Washington Academy of Sciences - Winter 2016
Prof. Paris, St. Petersburg College
Dr. Evan Davies, The Explorers Club
The Ohio State University Radio Observatory and the North American Astrophysical Observatory (NAAPO)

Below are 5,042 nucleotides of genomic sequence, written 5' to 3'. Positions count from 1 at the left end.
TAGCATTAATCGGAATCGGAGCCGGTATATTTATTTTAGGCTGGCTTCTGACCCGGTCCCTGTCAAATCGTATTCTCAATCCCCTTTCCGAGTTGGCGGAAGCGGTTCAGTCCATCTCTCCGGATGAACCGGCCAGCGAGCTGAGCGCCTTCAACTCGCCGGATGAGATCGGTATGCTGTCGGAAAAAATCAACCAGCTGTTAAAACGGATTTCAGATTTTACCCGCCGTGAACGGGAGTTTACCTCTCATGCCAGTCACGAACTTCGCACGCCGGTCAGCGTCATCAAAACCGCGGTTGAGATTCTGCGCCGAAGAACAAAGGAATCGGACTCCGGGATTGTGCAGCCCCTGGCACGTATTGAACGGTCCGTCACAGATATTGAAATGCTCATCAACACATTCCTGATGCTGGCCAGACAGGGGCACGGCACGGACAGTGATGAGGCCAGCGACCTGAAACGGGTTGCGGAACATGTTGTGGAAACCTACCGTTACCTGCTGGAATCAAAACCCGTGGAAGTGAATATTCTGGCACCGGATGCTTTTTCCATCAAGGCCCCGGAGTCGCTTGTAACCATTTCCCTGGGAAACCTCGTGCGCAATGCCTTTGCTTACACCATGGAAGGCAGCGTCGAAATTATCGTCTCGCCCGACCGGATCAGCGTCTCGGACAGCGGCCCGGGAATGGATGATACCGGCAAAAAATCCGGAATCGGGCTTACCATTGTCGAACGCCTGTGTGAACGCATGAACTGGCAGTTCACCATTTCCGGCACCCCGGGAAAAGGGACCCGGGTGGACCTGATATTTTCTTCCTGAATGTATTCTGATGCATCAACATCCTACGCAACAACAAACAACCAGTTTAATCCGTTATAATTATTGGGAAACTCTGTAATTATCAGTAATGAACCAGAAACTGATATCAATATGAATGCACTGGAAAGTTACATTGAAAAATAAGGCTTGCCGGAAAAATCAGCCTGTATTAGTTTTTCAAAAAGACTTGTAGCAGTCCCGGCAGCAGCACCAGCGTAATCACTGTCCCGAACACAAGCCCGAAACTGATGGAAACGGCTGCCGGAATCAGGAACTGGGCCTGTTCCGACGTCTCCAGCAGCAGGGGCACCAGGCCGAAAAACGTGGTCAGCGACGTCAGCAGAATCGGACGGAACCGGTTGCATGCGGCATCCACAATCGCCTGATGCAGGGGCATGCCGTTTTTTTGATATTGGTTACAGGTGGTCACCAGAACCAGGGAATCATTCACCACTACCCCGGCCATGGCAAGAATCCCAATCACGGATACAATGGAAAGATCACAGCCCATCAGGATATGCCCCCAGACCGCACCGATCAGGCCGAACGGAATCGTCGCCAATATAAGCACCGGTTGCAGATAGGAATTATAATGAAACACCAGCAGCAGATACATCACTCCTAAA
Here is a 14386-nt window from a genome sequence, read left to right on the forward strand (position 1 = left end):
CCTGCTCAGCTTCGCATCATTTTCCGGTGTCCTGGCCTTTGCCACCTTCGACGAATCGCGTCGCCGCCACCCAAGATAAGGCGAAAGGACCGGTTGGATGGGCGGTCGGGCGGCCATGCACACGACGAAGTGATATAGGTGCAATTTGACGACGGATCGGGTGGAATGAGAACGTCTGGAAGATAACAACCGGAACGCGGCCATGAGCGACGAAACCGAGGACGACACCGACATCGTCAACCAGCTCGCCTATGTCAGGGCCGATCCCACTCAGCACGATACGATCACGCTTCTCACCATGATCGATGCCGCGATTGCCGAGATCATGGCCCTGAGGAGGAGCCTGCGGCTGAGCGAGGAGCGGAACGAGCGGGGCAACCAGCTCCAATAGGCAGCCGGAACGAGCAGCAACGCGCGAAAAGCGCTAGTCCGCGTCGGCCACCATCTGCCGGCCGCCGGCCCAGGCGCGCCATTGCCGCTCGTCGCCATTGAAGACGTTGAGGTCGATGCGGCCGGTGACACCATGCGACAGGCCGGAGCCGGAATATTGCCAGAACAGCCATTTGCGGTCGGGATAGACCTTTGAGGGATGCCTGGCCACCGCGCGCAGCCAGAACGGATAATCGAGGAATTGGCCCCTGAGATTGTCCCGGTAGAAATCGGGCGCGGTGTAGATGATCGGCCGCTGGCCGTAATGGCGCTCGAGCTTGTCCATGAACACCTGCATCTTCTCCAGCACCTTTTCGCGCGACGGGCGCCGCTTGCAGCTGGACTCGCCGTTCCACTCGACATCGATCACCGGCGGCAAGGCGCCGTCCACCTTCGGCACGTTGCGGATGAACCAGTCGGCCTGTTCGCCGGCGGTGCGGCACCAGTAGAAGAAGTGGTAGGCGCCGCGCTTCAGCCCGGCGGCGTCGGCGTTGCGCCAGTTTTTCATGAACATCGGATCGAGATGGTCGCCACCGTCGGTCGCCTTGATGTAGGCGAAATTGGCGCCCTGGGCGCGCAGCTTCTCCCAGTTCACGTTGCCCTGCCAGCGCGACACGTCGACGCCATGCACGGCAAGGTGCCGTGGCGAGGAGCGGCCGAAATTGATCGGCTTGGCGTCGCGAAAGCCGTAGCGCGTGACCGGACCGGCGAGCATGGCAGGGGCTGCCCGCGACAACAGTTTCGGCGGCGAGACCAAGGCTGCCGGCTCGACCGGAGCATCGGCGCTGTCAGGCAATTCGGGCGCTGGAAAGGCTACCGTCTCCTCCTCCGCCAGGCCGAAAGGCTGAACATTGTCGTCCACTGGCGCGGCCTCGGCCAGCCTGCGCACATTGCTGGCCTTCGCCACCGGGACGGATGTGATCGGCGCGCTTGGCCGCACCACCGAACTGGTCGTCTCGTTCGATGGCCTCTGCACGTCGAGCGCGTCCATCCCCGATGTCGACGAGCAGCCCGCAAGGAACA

On 1977 August 15, the Ohio State University Radio Observatory detected a strong narrowband signal northwest of the globular star cluster M55 in the constellation Sagittarius (Sgr) . The frequency of the signal, which closely matched the hydrogen line (1420.40575177 MHz), peaked at approximately 23:16:01 EDT . Since then, several investigations into the “Wow” signal have ruled out the source as terrestrial in origin or other objects such as satellites, planets and asteroids. From 1977 July 27 to 1977 August 15, comets 266P/Christensen and P/2008 Y2 (Gibbs) were transiting in the neighborhood of the Chi Sagittarii star group. Ephemerides for both comets during this orbital period placed them at the vicinity of the “Wow” signal . Surrounding every active comet, such as 266P/Christensen and P/2008 Y2 (Gibbs), is a large hydrogen cloud with a radius of several million kilometers around their nucleus . These two comets were not detected until after 2006, therefore, the comets and/or their hydrogen clouds were not accounted for during the “Wow” signal emission. Because the frequency for the “Wow” signal fell close to the hydrogen line, and the hydrogen clouds of 266P/Christensen and P/2008 Y2 (Gibbs) were in the proximity of the right ascension and declination values of the “Wow” signal, the comet(s) and/or their hydrogen clouds are strong candidates for the source of the 1977 “Wow” signal.
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